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Friday August 12th

Breaking the fourth wall in Gerrard Hall

Django Haskins performs 'Painting the Town: A Rock n' Roll Life and the Souls of Four Great American Cities' January 20th and 21st at 8:00 p.m. in Gerrard Hall. Haskins writes, sings, and performs all his own songs based on his new book about the American cities he has toured as a musician.
Buy Photos Django Haskins performs 'Painting the Town: A Rock n' Roll Life and the Souls of Four Great American Cities' January 20th and 21st at 8:00 p.m. in Gerrard Hall. Haskins writes, sings, and performs all his own songs based on his new book about the American cities he has toured as a musician.

Audiences in Gerrard Hall this weekend aren’t expected to simply watch, applaud and leave.

Following Django Haskins’ performance piece “Painting the Town: A Rock ‘n’ Roll Life and the Souls of Four Great American Cities,” viewers can participate in a dialogue with the artist himself — and offer feedback on his work.

Process series:

Time: 8 p.m. today and Saturday
Location: Gerrard Hall
Info

The show is part of the Process Series, a project co-sponsored by the department of communication studies and Carolina Performing Arts.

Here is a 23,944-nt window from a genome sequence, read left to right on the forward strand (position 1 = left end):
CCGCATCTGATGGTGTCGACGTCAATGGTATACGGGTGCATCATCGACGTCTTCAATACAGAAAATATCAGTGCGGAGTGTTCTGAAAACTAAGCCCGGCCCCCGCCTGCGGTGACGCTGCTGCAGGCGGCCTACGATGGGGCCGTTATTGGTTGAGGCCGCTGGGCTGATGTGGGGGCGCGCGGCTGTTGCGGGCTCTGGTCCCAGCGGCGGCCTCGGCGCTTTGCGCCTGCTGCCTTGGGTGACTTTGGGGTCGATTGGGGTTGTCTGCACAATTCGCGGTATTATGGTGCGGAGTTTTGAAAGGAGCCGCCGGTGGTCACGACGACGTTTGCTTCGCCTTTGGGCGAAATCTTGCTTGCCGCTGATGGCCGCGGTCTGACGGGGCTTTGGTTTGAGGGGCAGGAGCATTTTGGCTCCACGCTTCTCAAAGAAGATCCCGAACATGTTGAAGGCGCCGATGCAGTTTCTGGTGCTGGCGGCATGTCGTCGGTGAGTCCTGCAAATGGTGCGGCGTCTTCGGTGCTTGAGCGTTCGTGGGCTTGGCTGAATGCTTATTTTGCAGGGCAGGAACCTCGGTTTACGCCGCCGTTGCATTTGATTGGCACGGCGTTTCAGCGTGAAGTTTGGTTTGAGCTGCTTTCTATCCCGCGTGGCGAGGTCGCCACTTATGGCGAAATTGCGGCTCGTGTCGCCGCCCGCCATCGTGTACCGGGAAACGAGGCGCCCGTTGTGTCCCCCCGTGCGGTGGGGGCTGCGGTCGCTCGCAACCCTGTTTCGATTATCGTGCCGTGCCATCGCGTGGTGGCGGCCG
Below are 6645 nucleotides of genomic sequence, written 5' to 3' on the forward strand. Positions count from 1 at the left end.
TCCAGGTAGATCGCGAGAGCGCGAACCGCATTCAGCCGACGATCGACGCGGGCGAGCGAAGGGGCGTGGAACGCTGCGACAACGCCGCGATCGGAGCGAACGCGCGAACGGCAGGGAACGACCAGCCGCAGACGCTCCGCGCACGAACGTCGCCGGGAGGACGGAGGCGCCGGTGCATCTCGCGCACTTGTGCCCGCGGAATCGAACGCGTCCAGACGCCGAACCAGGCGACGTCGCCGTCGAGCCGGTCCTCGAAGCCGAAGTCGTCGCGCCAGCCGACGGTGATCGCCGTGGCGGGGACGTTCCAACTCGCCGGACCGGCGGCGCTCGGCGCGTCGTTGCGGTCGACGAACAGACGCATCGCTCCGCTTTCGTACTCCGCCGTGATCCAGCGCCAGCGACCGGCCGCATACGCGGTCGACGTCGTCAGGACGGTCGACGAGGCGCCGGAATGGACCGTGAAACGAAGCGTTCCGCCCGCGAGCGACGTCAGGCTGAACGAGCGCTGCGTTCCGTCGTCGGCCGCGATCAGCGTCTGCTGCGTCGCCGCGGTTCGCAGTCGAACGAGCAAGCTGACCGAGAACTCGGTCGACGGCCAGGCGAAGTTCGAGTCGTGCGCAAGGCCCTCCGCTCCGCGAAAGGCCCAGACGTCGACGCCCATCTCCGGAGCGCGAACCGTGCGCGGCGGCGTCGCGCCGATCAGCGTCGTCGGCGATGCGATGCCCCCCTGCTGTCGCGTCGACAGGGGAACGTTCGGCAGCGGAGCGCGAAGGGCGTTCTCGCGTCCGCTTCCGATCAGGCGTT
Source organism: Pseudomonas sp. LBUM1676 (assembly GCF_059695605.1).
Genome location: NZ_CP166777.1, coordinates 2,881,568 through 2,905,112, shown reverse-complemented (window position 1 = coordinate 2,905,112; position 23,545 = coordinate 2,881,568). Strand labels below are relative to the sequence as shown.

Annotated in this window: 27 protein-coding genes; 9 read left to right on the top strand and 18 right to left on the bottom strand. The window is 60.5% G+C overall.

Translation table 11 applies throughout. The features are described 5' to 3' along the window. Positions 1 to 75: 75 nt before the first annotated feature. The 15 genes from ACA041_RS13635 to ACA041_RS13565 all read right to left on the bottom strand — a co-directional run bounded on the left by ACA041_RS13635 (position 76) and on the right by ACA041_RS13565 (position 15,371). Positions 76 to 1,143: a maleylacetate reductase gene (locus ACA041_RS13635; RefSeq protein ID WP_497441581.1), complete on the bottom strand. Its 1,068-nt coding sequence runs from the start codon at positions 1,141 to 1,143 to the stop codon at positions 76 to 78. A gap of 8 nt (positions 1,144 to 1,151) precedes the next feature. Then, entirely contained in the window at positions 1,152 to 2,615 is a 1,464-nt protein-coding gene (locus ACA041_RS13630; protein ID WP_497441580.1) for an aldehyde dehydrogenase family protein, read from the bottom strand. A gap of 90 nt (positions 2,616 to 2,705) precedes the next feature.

“Painting the Town” is based on Haskins’ new book that highlights the urban history of four cities — Chicago, Los Angeles, Atlanta and New York City.

Haskins said he experienced these cities while touring the country with his band, The Old Ceremony.

Haskins will be reading excerpts from his book, “Painting the Town,” as well as playing music he wrote to accompany the text.

“Since Django is writing about how these cities feel and how they come to feel the way do, you can get a lot more done … with a guitar and a voice,” said Jedediah Purdy, a Duke University law professor and friend of Haskins.

“It’s going to make the ideas that he is presenting a lot more emotionally vivid.”

While touring with his band, every place he visited began to look and feel the same, Haskins said.

“That set me off on this kind of quest to try to pinpoint some very specific stories in history about where a place really gets a sense of itself,” he said.

The Process Series highlights the ways artistic ideas take form, said Joseph Megel, artistic director of the series.

He said the series has two goals.

“One, to give artists a space to work on new work,” he said.

“The other part of it is to make transparent that process of new work creation for the student body and community.”

Each performance in the Process Series features a different artist’s work in progress and is followed by an open dialogue with the audience.

The series aims to benefit both the audience and the performer, Megel said.

He also said that Haskins’ work is a great opportunity to show how the work of a rock musician and songwriter can translate to — and open up in — nonfiction writing.

Haskins said that being a part of the Process Series has already helped him focus his ideas for his book.

He said he plans to finish his book within the next year after his time at UNC.

“I am hoping by sharing some of these ideas that are in progress with the community that I can get some feedback that will help me further refine it,” he said.

Contact the Arts Editor

at arts@dailytarheel.com.

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